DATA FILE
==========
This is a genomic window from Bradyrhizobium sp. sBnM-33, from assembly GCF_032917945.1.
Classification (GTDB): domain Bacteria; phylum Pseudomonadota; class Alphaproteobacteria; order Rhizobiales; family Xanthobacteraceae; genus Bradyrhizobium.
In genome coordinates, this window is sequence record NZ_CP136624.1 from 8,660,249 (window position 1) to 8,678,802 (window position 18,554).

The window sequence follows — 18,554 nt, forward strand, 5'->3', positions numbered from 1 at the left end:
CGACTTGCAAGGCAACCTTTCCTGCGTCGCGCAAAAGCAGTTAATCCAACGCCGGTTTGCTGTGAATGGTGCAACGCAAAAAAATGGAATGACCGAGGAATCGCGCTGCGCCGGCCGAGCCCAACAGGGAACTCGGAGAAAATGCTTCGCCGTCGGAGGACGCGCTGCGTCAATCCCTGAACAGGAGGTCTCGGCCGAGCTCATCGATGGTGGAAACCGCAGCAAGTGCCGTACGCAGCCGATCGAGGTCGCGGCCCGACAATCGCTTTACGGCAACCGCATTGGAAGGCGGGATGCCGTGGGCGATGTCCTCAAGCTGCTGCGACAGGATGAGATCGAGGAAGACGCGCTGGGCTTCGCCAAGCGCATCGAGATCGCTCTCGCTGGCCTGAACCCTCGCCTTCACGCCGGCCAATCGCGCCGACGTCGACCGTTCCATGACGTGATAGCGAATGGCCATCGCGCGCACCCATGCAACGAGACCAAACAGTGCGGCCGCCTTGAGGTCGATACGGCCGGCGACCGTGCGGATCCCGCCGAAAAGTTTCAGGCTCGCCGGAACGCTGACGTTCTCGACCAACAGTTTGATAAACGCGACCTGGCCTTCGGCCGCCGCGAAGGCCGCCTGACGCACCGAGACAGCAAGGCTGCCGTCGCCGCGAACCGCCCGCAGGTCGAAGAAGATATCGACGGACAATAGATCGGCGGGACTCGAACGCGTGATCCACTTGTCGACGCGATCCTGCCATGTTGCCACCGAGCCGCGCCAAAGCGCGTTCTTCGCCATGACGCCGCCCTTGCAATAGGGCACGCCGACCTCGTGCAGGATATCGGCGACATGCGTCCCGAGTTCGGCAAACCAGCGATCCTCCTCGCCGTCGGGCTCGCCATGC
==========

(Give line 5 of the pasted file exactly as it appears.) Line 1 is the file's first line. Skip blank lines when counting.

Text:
CGACTTGCAAGGCAACCTTTCCTGCGTCGCGCAAAAGCAGTTAATCCAACGCCGGTTTGCTGTGAATGGTGCAACGCAAAAAAATGGAATGACCGAGGAATCGCGCTGCGCCGGCCGAGCCCAACAGGGAACTCGGAGAAAATGCTTCGCCGTCGGAGGACGCGCTGCGTCAATCCCTGAACAGGAGGTCTCGGCCGAGCTCATCGATGGTGGAAACCGCAGCAAGTGCCGTACGCAGCCGATCGAGGTCGCGGCCCGACAATCGCTTTACGGCAACCGCATTGGAAGGCGGGATGCCGTGGGCGATGTCCTCAAGCTGCTGCGACAGGATGAGATCGAGGAAGACGCGCTGGGCTTCGCCAAGCGCATCGAGATCGCTCTCGCTGGCCTGAACCCTCGCCTTCACGCCGGCCAATCGCGCCGACGTCGACCGTTCCATGACGTGATAGCGAATGGCCATCGCGCGCACCCATGCAACGAGACCAAACAGTGCGGCCGCCTTGAGGTCGATACGGCCGGCGACCGTGCGGATCCCGCCGAAAAGTTTCAGGCTCGCCGGAACGCTGACGTTCTCGACCAACAGTTTGATAAACGCGACCTGGCCTTCGGCCGCCGCGAAGGCCGCCTGACGCACCGAGACAGCAAGGCTGCCGTCGCCGCGAACCGCCCGCAGGTCGAAGAAGATATCGACGGACAATAGATCGGCGGGACTCGAACGCGTGATCCACTTGTCGACGCGATCCTGCCATGTTGCCACCGAGCCGCGCCAAAGCGCGTTCTTCGCCATGACGCCGCCCTTGCAATAGGGCACGCCGACCTCGTGCAGGATATCGGCGACATGCGTCCCGAGTTCGGCAAACCAGCGATCCTCCTCGCCGTCGGGCTCGCCATGC